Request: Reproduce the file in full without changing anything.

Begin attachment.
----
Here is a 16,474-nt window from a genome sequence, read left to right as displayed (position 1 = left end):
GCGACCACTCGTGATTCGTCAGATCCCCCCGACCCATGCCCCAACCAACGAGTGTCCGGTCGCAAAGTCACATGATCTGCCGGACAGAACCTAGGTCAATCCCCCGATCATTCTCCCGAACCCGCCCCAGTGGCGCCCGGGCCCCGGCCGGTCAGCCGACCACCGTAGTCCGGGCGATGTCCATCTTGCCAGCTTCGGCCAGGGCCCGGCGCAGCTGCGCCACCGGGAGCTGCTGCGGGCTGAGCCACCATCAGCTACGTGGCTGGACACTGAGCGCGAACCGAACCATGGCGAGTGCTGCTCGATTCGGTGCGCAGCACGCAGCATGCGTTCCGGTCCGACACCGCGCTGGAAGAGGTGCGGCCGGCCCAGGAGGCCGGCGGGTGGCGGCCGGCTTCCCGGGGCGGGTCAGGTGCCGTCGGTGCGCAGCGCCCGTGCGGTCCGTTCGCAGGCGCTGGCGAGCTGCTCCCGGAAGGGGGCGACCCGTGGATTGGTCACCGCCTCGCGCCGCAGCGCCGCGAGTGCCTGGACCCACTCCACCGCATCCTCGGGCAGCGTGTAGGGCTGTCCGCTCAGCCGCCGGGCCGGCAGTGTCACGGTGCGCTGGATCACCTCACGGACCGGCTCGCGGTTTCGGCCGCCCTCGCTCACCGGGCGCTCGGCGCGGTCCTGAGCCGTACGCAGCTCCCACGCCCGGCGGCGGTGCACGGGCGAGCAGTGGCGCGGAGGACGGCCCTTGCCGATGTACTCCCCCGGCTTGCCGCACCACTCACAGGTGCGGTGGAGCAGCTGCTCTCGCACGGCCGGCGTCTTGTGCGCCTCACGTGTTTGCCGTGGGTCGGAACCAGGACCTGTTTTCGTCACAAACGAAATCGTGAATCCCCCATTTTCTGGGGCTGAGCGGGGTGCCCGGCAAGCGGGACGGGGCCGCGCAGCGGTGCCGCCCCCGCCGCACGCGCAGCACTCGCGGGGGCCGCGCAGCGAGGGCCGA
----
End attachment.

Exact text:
Here is a 16,474-nt window from a genome sequence, read left to right as displayed (position 1 = left end):
GCGACCACTCGTGATTCGTCAGATCCCCCCGACCCATGCCCCAACCAACGAGTGTCCGGTCGCAAAGTCACATGATCTGCCGGACAGAACCTAGGTCAATCCCCCGATCATTCTCCCGAACCCGCCCCAGTGGCGCCCGGGCCCCGGCCGGTCAGCCGACCACCGTAGTCCGGGCGATGTCCATCTTGCCAGCTTCGGCCAGGGCCCGGCGCAGCTGCGCCACCGGGAGCTGCTGCGGGCTGAGCCACCATCAGCTACGTGGCTGGACACTGAGCGCGAACCGAACCATGGCGAGTGCTGCTCGATTCGGTGCGCAGCACGCAGCATGCGTTCCGGTCCGACACCGCGCTGGAAGAGGTGCGGCCGGCCCAGGAGGCCGGCGGGTGGCGGCCGGCTTCCCGGGGCGGGTCAGGTGCCGTCGGTGCGCAGCGCCCGTGCGGTCCGTTCGCAGGCGCTGGCGAGCTGCTCCCGGAAGGGGGCGACCCGTGGATTGGTCACCGCCTCGCGCCGCAGCGCCGCGAGTGCCTGGACCCACTCCACCGCATCCTCGGGCAGCGTGTAGGGCTGTCCGCTCAGCCGCCGGGCCGGCAGTGTCACGGTGCGCTGGATCACCTCACGGACCGGCTCGCGGTTTCGGCCGCCCTCGCTCACCGGGCGCTCGGCGCGGTCCTGAGCCGTACGCAGCTCCCACGCCCGGCGGCGGTGCACGGGCGAGCAGTGGCGCGGAGGACGGCCCTTGCCGATGTACTCCCCCGGCTTGCCGCACCACTCACAGGTGCGGTGGAGCAGCTGCTCTCGCACGGCCGGCGTCTTGTGCGCCTCACGTGTTTGCCGTGGGTCGGAACCAGGACCTGTTTTCGTCACAAACGAAATCGTGAATCCCCCATTTTCTGGGGCTGAGCGGGGTGCCCGGCAAGCGGGACGGGGCCGCGCAGCGGTGCCGCCCCCGCCGCACGCGCAGCACTCGCGGGGGCCGCGCAGCGAGGGCCGA